Mosquito surveillance in maritime entry ports in Miami-Dade County, Florida to increase preparedness and allow the early detection of invasive mosquito species

Andre B.B. Wilke, Chalmers Vasquez, Augusto Carvajal, Maday Moreno, William D. Petrie, John C. Beier

Research output: Contribution to journalArticlepeer-review

Abstract

Invasive mosquito vector species have been inadvertently transported to new areas by humans for decades. Strong evidence supports that monitoring maritime, terrestrial, and aerial points of entry is an essential part of the effort to curb the invasion and establishment of invasive vector mosquito species. Miami-Dade County, Florida is an important operational hub for the cruise ship industry and leisure boats that routinely visit nearby areas in the Caribbean, and freight cargo ships transporting goods from Miami-Dade to Caribbean countries and vice versa. To deal with the increasing public health concern, we hypothesized that mosquito surveillance in small- and medium-sized maritime ports of entry in Miami-Dade is crucial to allow the early detection of invasive mosquito species. Therefore, we have selected 12 small- and medium-sized maritime ports of entry in Miami-Dade County with an increased flow of people and commodities that were not covered by the current mosquito surveillance system. Collection sites were comprised of two distinct environments, four marinas with international traffic of leisure boats, and eight maintenance and commercial freight cargo ship ports. Mosquitoes were collected weekly at each of the 12 collection sites for 24 hours for 6 weeks in the Spring and then for 6 additional weeks in the Summer using BG-Sentinel traps. A total of 32,590 mosquitoes were collected, with Culex quinquefasciatus and Aedes aegypti being the most abundant species totaling 19,987 and 11,247 specimens collected, respectively. Our results show that important mosquito vector species were present in great numbers in all of the 12 maritime ports of entry surveyed during this study. The relative abundance of Cx. quinquefasciatus and Ae. aegypti was substantially higher in the commercial freight cargo ship ports than in the marinas. These results indicate that even though both areas are conducive for the proliferation of vector mosquitoes, the port area in the Miami River is especially suitable for the proliferation of vector mosquitoes. Therefore, this potentially allows the establishment of invasive mosquito species inadvertently brought in by cargo freights.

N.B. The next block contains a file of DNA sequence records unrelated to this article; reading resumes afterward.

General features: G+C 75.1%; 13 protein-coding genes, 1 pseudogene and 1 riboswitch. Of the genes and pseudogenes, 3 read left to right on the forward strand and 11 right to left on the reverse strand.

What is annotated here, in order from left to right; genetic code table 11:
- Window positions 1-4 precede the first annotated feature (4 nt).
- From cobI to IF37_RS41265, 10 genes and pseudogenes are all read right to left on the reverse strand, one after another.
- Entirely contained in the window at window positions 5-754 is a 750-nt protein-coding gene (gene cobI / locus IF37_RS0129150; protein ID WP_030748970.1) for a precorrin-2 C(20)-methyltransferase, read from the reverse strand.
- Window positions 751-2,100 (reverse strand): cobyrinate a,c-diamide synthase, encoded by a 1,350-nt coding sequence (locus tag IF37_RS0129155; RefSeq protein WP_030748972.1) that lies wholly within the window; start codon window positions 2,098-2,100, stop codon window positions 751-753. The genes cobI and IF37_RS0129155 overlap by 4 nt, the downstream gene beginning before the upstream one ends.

Original languageEnglish (US)
Article numbere0267224
JournalPloS one
Volume17
Issue number4 April
DOIs
StatePublished - Apr 2022

ASJC Scopus subject areas

  • General

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